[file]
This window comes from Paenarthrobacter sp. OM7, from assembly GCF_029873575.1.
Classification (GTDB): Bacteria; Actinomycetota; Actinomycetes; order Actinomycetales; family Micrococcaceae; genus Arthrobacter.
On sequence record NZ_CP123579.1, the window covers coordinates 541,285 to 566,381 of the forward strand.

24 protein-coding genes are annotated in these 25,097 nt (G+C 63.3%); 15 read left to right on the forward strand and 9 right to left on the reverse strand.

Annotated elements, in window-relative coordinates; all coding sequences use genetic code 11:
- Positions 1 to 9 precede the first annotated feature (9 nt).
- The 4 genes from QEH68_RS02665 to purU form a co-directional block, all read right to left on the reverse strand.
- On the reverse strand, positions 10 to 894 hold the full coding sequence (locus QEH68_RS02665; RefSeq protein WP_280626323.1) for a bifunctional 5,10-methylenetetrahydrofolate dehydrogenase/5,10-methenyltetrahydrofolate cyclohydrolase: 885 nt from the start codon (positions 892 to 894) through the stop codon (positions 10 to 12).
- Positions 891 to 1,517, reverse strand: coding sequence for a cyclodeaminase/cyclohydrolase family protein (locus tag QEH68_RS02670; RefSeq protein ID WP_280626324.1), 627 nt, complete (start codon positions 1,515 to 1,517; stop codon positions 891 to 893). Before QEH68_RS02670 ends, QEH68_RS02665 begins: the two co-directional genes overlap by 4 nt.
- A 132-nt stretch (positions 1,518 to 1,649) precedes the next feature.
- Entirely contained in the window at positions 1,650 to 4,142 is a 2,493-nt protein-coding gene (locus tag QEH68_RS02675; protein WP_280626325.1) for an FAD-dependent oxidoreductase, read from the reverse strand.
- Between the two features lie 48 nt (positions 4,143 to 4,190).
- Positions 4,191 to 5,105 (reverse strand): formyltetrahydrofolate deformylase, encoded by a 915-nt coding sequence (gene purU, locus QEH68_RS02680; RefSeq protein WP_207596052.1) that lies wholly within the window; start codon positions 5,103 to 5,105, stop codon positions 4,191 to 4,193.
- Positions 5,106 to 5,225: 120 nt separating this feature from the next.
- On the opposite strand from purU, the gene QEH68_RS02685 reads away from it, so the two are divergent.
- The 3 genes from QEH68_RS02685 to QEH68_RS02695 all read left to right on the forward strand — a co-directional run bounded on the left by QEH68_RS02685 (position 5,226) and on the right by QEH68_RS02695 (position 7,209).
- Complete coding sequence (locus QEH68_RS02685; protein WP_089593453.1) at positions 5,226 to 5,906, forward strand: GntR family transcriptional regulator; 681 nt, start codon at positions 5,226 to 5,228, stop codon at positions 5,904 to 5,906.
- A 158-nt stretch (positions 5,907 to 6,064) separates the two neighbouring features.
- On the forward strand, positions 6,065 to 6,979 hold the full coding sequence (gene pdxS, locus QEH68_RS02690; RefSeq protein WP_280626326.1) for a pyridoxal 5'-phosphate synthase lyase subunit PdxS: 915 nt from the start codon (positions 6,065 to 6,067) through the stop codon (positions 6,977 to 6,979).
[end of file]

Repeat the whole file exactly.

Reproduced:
This window comes from Paenarthrobacter sp. OM7, from assembly GCF_029873575.1.
Classification (GTDB): Bacteria; Actinomycetota; Actinomycetes; order Actinomycetales; family Micrococcaceae; genus Arthrobacter.
On sequence record NZ_CP123579.1, the window covers coordinates 541,285 to 566,381 of the forward strand.

24 protein-coding genes are annotated in these 25,097 nt (G+C 63.3%); 15 read left to right on the forward strand and 9 right to left on the reverse strand.

Annotated elements, in window-relative coordinates; all coding sequences use genetic code 11:
- Positions 1 to 9 precede the first annotated feature (9 nt).
- The 4 genes from QEH68_RS02665 to purU form a co-directional block, all read right to left on the reverse strand.
- On the reverse strand, positions 10 to 894 hold the full coding sequence (locus QEH68_RS02665; RefSeq protein WP_280626323.1) for a bifunctional 5,10-methylenetetrahydrofolate dehydrogenase/5,10-methenyltetrahydrofolate cyclohydrolase: 885 nt from the start codon (positions 892 to 894) through the stop codon (positions 10 to 12).
- Positions 891 to 1,517, reverse strand: coding sequence for a cyclodeaminase/cyclohydrolase family protein (locus tag QEH68_RS02670; RefSeq protein ID WP_280626324.1), 627 nt, complete (start codon positions 1,515 to 1,517; stop codon positions 891 to 893). Before QEH68_RS02670 ends, QEH68_RS02665 begins: the two co-directional genes overlap by 4 nt.
- A 132-nt stretch (positions 1,518 to 1,649) precedes the next feature.
- Entirely contained in the window at positions 1,650 to 4,142 is a 2,493-nt protein-coding gene (locus tag QEH68_RS02675; protein WP_280626325.1) for an FAD-dependent oxidoreductase, read from the reverse strand.
- Between the two features lie 48 nt (positions 4,143 to 4,190).
- Positions 4,191 to 5,105 (reverse strand): formyltetrahydrofolate deformylase, encoded by a 915-nt coding sequence (gene purU, locus QEH68_RS02680; RefSeq protein WP_207596052.1) that lies wholly within the window; start codon positions 5,103 to 5,105, stop codon positions 4,191 to 4,193.
- Positions 5,106 to 5,225: 120 nt separating this feature from the next.
- On the opposite strand from purU, the gene QEH68_RS02685 reads away from it, so the two are divergent.
- The 3 genes from QEH68_RS02685 to QEH68_RS02695 all read left to right on the forward strand — a co-directional run bounded on the left by QEH68_RS02685 (position 5,226) and on the right by QEH68_RS02695 (position 7,209).
- Complete coding sequence (locus QEH68_RS02685; protein WP_089593453.1) at positions 5,226 to 5,906, forward strand: GntR family transcriptional regulator; 681 nt, start codon at positions 5,226 to 5,228, stop codon at positions 5,904 to 5,906.
- A 158-nt stretch (positions 5,907 to 6,064) separates the two neighbouring features.
- On the forward strand, positions 6,065 to 6,979 hold the full coding sequence (gene pdxS, locus QEH68_RS02690; RefSeq protein WP_280626326.1) for a pyridoxal 5'-phosphate synthase lyase subunit PdxS: 915 nt from the start codon (positions 6,065 to 6,067) through the stop codon (positions 6,977 to 6,979).